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Re: [webcomponents] Binding Custom Element without Polluting Global Scope (Was Proposal for Cross Origin Use Case and Declarative Syntax)

From: Ryosuke Niwa <rniwa@apple.com>
Date: Thu, 06 Feb 2014 21:11:21 -0800
Cc: Brian Di Palma <offler@gmail.com>, Dimitri Glazkov <dglazkov@chromium.org>, "public-webapps@w3.org WG" <public-webapps@w3.org>, Erik Arvidsson <arv@google.com>
Message-id: <3FB031F0-1720-45E8-8CAF-D529A631ACAE@apple.com>
To: Dominic Cooney <dominicc@google.com>
On Dec 7, 2013, at 3:25 PM, Dominic Cooney <dominicc@google.com> wrote:
> On Sat, Dec 7, 2013 at 10:06 AM, Ryosuke Niwa <rniwa@apple.com> wrote:
> On Dec 6, 2013, at 5:01 PM, Ryosuke Niwa <rniwa@apple.com> wrote:
>> On Dec 6, 2013, at 1:20 AM, Brian Di Palma <offler@gmail.com> wrote:
>>> On Fri, Dec 6, 2013 at 3:24 AM, Ryosuke Niwa <rniwa@apple.com> wrote:
>>>> On Nov 12, 2013, at 12:45 AM, Ryosuke Niwa <rniwa@apple.com> wrote:
>>>> 
>>>> On Nov 12, 2013, at 8:12 AM, Dimitri Glazkov <dglazkov@chromium.org> wrote:
>>>> 
>>>> 1) It is not friendly to ES6 classes. In fact, you can't use class syntax
>>>> and this syntax together.
>>>> 
>>>> 
>>>> Okay, let the author define the constructor.
>>>> 
>>>> 3) The approach pollutes global name space with constructors. This had been
>>>> voiced many times as unacceptable by developers.
>>>> 
>>>> 
>>>> We can solve this problem by using JavaScript "object path" as opposed to a
>>>> variable name.
>>>> 
>>>> So instead of:
>>>> <template register="my-button" interface="MyButton">
>>>> </template>
>>>> 
>>>> We allow:
>>>> <script>
>>>> var my = {views:{MyButton: ~}};
>>>> </script>
>>>> <template register="my-button" interface="my.views.MyButton">
>>>> </template>
>>>> 
>>>> While this requires some variable to be exposed on the global scope,
>>>> libraries and frameworks do this already,
>>> 
>>> Hopefully though they won't do that any longer in the ES6 module world.
>>> They had to be exposed on the global scope in some way otherwise they
>>> couldn't be used, in future that will no longer be the case.
>> 
>> Are you proposing to provide some mechanism to declaratively define a custom element inside a module?
>> How does a ES6 module end up having markup?
> 
> I'll also point out that with our proposal to add an optional template argument, we could do:
> 
> <template id=myButton>
> ...
> </template>
> <script>
> (function () {
>     class MyButton extends HTMLElement {
>         ...
>     }
>     document.register('my-button', MyButton, document.getElementById('myButton'));
> )();
> </script>
> 
> so authors DO have an option to hide the class entirely from the global scope. It's just not declarative.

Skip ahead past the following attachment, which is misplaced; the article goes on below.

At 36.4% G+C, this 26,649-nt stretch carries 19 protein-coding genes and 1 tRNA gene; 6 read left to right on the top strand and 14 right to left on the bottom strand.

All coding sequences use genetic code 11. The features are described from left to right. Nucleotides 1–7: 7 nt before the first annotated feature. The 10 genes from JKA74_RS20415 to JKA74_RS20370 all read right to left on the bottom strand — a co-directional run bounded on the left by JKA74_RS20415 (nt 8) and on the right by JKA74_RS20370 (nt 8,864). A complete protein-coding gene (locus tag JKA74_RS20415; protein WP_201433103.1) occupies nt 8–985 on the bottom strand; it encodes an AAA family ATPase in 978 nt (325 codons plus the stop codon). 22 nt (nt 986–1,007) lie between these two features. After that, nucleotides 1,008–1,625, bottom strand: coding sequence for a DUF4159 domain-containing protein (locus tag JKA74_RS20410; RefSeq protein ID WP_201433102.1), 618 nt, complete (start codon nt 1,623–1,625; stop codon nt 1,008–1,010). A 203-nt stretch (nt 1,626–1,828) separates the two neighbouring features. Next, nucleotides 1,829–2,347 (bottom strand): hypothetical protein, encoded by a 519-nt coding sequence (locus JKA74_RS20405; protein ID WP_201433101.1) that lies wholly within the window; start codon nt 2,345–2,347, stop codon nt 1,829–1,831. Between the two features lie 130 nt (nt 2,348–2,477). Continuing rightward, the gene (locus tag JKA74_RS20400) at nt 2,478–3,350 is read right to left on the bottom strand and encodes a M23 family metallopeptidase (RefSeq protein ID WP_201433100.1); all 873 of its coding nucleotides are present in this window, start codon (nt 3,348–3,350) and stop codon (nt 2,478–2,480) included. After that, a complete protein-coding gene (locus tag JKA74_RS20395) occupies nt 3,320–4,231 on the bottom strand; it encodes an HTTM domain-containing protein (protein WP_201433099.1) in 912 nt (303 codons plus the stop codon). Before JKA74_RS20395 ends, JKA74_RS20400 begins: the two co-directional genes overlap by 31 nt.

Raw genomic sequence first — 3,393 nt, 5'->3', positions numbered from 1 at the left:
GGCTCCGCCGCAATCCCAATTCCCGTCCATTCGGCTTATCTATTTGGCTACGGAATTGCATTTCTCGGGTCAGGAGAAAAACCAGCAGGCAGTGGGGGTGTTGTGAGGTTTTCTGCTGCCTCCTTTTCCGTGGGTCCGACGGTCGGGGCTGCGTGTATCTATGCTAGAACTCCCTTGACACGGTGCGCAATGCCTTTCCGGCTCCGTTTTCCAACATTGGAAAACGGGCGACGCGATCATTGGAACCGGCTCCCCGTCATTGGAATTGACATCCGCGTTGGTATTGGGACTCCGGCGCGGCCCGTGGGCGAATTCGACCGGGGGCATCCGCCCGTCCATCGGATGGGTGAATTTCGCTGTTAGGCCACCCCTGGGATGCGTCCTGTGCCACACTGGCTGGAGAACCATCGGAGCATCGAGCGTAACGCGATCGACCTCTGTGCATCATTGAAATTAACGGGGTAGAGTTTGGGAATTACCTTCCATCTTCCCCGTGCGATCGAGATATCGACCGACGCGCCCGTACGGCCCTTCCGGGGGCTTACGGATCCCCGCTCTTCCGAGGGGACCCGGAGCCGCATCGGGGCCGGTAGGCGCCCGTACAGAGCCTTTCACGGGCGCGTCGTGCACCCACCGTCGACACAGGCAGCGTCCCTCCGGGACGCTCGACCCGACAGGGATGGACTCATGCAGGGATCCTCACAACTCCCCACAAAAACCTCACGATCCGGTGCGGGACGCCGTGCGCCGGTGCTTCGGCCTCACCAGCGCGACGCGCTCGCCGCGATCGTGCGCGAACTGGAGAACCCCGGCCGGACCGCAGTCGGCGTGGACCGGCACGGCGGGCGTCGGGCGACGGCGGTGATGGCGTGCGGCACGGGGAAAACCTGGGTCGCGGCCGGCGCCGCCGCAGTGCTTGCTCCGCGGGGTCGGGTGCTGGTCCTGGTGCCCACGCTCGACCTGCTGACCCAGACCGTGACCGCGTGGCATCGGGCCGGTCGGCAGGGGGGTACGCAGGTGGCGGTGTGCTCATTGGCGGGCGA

> 
> I don't think this proposal is an improvement over the document.register in the spec today.

It is an improvement in that it reduces the boilerplate code that we expect many custom elements to have.

> The existing spec for document.register does not add a binding to the JavaScript scope. So it does not suffer the problem discussed in this thread.

Sorry, I don't really understand what you mean by this.  Could you clarify?

> Given that we don't want to change "this" or the global object per previous discussion in the working group,
> 
> I don't know what discussion you are specifically referring to so my next statement is not agreeing or disagreeing with the preceding clause of this sentence.


See Erik's inline comment in http://lists.w3.org/Archives/Public/public-webapps/2013AprJun/0122.html

"Unfortunately NodeJS broke this invariant already. `this` inside a module that has been required is a not the [[Global]] object. This has caused me a lot of personal porting pain so I agree we must not break this invariant on the web."


> I don't see how we can refer to a JS class/constructor declaratively.
> 
> Yes. I can't think of an example where DOM attributes do this. onclick, etc. handlers relate to script, but they do not refer to specific objects.
> 
> This is a problem with your proposal.

I don't think this is an issue with our proposal.  I don't think any proposal for declarative syntax can simultaneously satisfy requirements to not change the meaning of "this" inside the element definition and not pollute the global namespace at all.

> I think a proposal for declarative Custom Elements must also deal with the problems the group discovered when it last tried. They are summarized here:
> <http://lists.w3.org/Archives/Public/public-webapps/2013JulSep/0287.html>

A lot of problems listed there appears to stem from an implicit assumption that the declarative syntax should have the same expressiveness as imperative API.  I disagree with that proposition.  Any moderately complicated Web apps will inevitably involve scripts.  The existing Web APIs are designed around this principle; they address common use cases with declarative syntax and provide imperative APIs for more complicated use cases.

- R. Niwa



Received on Friday, 7 February 2014 05:11:49 UTC

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